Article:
CAA and TIRF release study on the impact of short-term licence suspensions in Saskatchewan

Study shows more research needed on short-term suspensions to verify effectiveness

Ottawa, ON (April 2, 2007) – The Canadian Automobile Association (CAA) and the Traffic Injury Research Foundation (TIRF) today released a report on the impact of short-term licence suspensions (STS) at the roadside for drinking drivers.

STS is a provincial sanction that has been used in Canada for the last 20 years as a means of immediately removing drivers with a low BAC (blood alcohol content) from the road for a period of 12 to 24 hours. The study assessed the effectiveness of STS in the province of Saskatchewan for BAC levels between 0.04 and 0.08 per cent.

“The research shows that driver fatalities with BACs at 0.08 per cent or less decreased in the years following the introduction of the new Saskatchewan law. However the numbers are very small, making it difficult to determine whether or not the changes were caused by the law,” said Deanna Singhal, a co-author of the report. “We definitely need more research on this topic to determine if short-term suspensions at the roadside have a statistically significant impact on drinking and driving behaviours.”

The study found that police issue short-term suspensions about as often as they lay Criminal Code charges, thereby removing twice as many drinking drivers from the road than would occur if only Criminal Code charges were available. The findings from the report also demonstrate that more information is required to determine the long-term impact of STS in Canadian provinces.

“Short-term suspensions and Criminal Code sanctions are complementary measures implemented by our federal and provincial governments that jointly fight impaired driving,” said Maureen Murray from CAA Saskatchewan. “Under the short-term suspension law, police officers issue approximately the same number of short-term suspensions as Criminal Code impaired driving charges, allowing them to remove larger numbers of drinking drivers from the road.”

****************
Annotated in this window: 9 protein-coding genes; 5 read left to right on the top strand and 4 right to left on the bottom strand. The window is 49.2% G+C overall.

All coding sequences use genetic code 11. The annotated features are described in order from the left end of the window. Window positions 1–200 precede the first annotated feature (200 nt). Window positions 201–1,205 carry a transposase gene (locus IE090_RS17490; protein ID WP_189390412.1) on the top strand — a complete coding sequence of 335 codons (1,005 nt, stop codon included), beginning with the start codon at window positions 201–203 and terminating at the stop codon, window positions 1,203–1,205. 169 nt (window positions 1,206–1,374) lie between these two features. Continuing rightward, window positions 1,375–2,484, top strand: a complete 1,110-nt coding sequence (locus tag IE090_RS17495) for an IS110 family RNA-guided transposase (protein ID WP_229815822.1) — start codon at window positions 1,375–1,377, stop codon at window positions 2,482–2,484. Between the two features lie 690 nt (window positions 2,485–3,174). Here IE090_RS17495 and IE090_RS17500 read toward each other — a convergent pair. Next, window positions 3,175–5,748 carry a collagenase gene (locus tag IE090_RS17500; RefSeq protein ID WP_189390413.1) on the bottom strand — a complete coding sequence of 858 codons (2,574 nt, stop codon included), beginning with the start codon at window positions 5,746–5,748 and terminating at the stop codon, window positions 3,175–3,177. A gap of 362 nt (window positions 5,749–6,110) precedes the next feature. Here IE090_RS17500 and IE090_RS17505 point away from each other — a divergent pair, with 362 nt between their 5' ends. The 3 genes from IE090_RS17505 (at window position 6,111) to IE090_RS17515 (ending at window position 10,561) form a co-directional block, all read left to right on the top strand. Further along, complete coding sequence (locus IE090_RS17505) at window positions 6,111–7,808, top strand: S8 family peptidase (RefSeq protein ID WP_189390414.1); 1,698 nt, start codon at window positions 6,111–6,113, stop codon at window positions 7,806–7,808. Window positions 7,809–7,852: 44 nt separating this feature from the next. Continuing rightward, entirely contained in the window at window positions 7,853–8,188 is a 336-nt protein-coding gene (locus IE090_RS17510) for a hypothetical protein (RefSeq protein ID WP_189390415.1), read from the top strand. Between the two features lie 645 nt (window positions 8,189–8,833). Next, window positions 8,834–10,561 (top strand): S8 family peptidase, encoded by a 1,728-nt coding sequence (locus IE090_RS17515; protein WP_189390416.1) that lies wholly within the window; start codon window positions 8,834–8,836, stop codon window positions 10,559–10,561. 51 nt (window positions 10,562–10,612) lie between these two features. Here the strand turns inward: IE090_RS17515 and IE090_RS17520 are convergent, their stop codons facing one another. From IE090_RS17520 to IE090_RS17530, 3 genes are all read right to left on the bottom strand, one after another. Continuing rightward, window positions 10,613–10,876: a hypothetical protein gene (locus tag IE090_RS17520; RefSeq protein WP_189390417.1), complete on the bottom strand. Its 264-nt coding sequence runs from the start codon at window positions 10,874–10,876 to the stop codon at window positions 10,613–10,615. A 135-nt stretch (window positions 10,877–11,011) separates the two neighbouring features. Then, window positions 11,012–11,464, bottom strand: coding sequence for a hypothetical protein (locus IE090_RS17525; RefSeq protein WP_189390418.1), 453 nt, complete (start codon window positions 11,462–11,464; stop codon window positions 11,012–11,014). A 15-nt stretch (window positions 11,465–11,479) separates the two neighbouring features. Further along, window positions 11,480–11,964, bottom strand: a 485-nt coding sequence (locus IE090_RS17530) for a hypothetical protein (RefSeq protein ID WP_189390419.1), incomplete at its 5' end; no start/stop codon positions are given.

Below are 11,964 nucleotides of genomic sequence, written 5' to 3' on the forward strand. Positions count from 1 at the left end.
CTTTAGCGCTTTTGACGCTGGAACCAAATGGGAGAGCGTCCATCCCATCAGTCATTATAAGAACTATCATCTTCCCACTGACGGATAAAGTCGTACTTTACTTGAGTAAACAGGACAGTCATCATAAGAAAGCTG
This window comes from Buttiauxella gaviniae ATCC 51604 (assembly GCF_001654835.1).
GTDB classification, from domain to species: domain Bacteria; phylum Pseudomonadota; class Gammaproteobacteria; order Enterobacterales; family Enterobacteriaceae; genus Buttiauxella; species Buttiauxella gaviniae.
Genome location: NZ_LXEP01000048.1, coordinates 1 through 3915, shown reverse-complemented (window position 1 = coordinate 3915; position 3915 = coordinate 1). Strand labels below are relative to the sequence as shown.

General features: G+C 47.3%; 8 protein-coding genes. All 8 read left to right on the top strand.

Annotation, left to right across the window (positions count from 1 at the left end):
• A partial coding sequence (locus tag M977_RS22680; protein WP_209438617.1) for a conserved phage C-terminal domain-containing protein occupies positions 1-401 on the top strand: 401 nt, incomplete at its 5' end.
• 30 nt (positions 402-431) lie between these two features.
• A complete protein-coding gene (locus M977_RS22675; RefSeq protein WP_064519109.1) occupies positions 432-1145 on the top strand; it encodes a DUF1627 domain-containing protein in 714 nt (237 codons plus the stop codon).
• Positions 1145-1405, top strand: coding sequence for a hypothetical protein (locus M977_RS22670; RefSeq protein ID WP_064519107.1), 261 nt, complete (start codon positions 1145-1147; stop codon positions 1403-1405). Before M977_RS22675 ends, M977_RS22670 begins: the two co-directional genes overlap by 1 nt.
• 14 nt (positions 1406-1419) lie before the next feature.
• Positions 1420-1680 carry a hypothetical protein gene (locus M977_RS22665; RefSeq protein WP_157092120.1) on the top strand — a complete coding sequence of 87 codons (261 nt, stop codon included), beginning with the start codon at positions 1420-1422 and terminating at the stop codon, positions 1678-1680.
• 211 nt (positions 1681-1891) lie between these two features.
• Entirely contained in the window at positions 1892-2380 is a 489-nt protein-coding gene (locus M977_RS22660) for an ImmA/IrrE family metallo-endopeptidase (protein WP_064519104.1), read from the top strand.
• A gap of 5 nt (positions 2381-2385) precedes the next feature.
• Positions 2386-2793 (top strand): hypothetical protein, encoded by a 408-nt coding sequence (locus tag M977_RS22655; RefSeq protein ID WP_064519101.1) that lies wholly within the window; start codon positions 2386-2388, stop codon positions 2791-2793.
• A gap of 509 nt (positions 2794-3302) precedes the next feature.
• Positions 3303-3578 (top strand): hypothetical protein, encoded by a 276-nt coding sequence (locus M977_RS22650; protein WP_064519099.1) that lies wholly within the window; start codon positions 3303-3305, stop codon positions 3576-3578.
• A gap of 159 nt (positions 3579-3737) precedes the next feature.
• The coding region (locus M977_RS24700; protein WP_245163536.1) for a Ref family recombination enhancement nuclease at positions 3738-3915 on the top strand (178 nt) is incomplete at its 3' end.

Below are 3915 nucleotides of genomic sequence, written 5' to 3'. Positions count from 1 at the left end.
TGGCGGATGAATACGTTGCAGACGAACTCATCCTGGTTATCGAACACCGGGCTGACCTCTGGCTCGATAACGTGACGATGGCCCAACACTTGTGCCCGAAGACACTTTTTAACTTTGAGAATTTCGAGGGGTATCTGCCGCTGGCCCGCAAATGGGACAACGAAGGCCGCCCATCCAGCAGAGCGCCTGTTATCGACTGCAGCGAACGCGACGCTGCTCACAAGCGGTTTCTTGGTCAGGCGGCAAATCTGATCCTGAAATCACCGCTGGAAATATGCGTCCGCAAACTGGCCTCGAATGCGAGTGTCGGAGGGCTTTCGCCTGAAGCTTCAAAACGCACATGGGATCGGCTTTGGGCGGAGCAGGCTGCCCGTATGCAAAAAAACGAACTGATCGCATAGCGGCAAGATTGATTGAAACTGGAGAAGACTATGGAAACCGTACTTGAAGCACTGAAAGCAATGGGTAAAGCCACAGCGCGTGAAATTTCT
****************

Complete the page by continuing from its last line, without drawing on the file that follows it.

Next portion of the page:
The study was commissioned by the AAA Foundation for Traffic Safety (AAA FTS) and is available online at www.caa.ca and at www.trafficinjuryresearch.com.

About the Canadian Automobile Association (CAA)

CAA is a federation of 9 automobile clubs serving over 5 million members through 148 offices across Canada. CAA provides a wide range of member services and works to improve travelling and motoring conditions at home and around the world.

About the Traffic Injury Research Foundation (TIRF)

Established in 1964, TIRF’s mission is to reduce traffic-related deaths and injuries. As a national, independent, charitable road safety institute, TIRF designs, promotes, and implements effective programs and policies, based on sound research. TIRF is a registered charity and depends on grants, contracts, and donations to provide services for the public. www.trafficinjuryresearch.com

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